Current Affairs

David Cameron becomes prime minister but can he appeal to gay community?

Jessica Geen May 11, 2010
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David Cameron was appointed prime minister by the queen this evening, five days after last week’s general election.

He is expected to be the most gay-friendly Conservative prime minister in history, although there are still many in his party that are considered by some to be homophobic.

Support from the LGBT community for the Conservatives dropped from 39 percent in 2009 to six percent at the time of the election. The Liberal Democrats enjoyed 57 per cent support.

The new team at Downing Street told that he will make a new appeal to the gay community once in office and a source indicated that the coalition with the more gay-friendly Liberal Democrats will help.

He went to Buckingham Palace with wife Samantha shortly after Gordon Brown tendered his resignation and spent 20 minutes with the Queen.

Mr Cameron, 43, becomes Britain’s youngest prime minister since the 19th century.

Mr Brown announced his resignation at 7.20pm this evening, wishing the new prime minister well.

In a speech after he returned to Downing Street, Mr Cameron confirmed he would lead a coalition government with the Liberal Democrats.

Any deal must still be put to the Liberal Democrats’ federal executive at a meeting tonight. The deal may include ministerial posts for Liberal Democrats and some commentators believe Nick Clegg may be installed as deputy prime minister.

In the speech, Mr Cameron paid tribute to the outgoing Labour administration, saying it had made Britain “more open at home, more compassionate abroad”.

But he said Britain had “deep and serious” problems, such as the deficit and the political system.

Of the coalition between his party and the Liberal Democrats, he said he and Liberal Democrat leader Mr Clegg wanted to “put aside party differences” and work together for the good of the nation.

He repeated the words “freedom, fairness and responsibility” as Conservative objectives.

In the last year, Mr Cameron’s voting record on gay equality has been closely scrutinised.

In 2002, he voted to restrict marriage to married couples and bar gay couples from adopting children.

A year later, he voted against the repeal of Section 28, which banned the promotion of homosexuality by local authorities.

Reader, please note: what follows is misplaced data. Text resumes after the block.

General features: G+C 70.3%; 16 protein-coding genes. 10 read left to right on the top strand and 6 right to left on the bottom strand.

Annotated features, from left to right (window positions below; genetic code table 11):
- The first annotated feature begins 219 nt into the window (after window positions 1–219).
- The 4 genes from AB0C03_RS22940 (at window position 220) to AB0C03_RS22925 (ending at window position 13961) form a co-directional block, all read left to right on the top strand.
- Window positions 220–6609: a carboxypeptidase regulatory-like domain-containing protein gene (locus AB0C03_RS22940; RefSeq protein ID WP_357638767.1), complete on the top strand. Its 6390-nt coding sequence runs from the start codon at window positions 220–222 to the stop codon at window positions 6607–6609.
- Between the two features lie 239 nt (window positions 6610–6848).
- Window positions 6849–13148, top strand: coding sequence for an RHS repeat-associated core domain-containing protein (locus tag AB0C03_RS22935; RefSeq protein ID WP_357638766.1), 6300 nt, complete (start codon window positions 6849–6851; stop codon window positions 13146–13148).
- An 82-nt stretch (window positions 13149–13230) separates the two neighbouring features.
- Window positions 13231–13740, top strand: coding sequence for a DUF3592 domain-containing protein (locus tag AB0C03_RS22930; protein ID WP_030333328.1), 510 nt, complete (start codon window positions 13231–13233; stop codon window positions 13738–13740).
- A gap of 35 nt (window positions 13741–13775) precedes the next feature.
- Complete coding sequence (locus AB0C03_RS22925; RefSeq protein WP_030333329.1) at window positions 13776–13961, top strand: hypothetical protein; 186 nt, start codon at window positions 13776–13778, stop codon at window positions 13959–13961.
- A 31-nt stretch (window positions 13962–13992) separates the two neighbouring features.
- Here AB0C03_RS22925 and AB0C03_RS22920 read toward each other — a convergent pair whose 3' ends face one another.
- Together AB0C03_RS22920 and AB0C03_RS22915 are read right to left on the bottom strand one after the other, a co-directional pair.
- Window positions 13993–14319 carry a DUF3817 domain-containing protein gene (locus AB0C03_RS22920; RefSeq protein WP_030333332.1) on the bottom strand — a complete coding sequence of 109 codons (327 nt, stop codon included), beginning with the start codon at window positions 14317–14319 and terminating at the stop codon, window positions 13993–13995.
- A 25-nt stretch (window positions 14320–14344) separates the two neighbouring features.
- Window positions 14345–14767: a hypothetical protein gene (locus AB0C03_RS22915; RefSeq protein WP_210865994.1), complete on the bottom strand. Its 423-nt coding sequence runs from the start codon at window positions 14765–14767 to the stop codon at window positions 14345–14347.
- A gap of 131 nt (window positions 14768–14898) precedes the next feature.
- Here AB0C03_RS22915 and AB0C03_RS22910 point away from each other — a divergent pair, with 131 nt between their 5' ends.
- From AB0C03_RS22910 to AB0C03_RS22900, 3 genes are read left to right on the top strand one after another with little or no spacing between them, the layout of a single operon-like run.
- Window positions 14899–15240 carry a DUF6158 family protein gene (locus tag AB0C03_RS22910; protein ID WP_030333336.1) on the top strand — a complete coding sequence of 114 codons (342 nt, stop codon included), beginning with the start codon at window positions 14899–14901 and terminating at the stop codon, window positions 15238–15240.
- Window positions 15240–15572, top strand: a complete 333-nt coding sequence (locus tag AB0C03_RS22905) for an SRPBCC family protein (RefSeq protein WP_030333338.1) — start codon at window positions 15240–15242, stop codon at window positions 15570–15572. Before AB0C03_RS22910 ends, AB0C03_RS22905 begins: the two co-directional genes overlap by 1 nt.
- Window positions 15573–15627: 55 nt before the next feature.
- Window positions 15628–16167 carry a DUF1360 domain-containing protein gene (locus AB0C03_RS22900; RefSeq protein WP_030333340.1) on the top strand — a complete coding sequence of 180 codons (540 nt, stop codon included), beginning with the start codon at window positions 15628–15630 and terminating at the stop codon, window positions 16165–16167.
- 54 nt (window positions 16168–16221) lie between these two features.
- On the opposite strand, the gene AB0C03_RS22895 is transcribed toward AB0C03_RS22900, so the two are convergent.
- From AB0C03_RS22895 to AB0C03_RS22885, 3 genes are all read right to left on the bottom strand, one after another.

But in the last few years, he has undergone a striking conversion, giving no fewer than three interviews to the pink press in the run-up to the election.

Mr Cameron says he now believes gay couples should be allowed to adopt, that the blood donation ban on gay men should be lifted and that schools must tackle homophobic bullying.

Earlier this year, he was accused of slipping up over his party’s votes on gay issues.

He was asked in an interview shown on Channel 4 News why he did not force his MPs and MEPs to vote for gay equality measures, rather than allowing free votes.

Mr Cameron appeared to have been caught unaware by the question and stumbled over his answer, prompting interviewer Martin Popplewell to press him until he asked for the interview to be halted.

Furthermore, his party suffered more damage during the election campaign, as four candidates, including two members of his shadow cabinet, made controversial remarks about homosexuality.

Shadow home secretary Chris Grayling had to apologise after saying he agreed bed and breakfast owners should be allowed to bar gay couples, while shadow defence minister Julian Lewis claimed that gay sex was more dangerous than serving in the Army.

Mr Cameron sacked Scottish Conservative candidate Phillip Lardner for calling homosexuality “not normal”, but took no action when claims surfaced about unsuccessful candidate Philippa Stroud founded a church that believed gays were possessed by demons.

Writing for last month, Mr Cameron said he believed “heart and soul in equality” but was aware that many in the gay community remain wary of the party.

He promised our readers that if elected, he would change the law to allow all historical convictions for homosexual sex to be treated as spent.

More: General Election 2010

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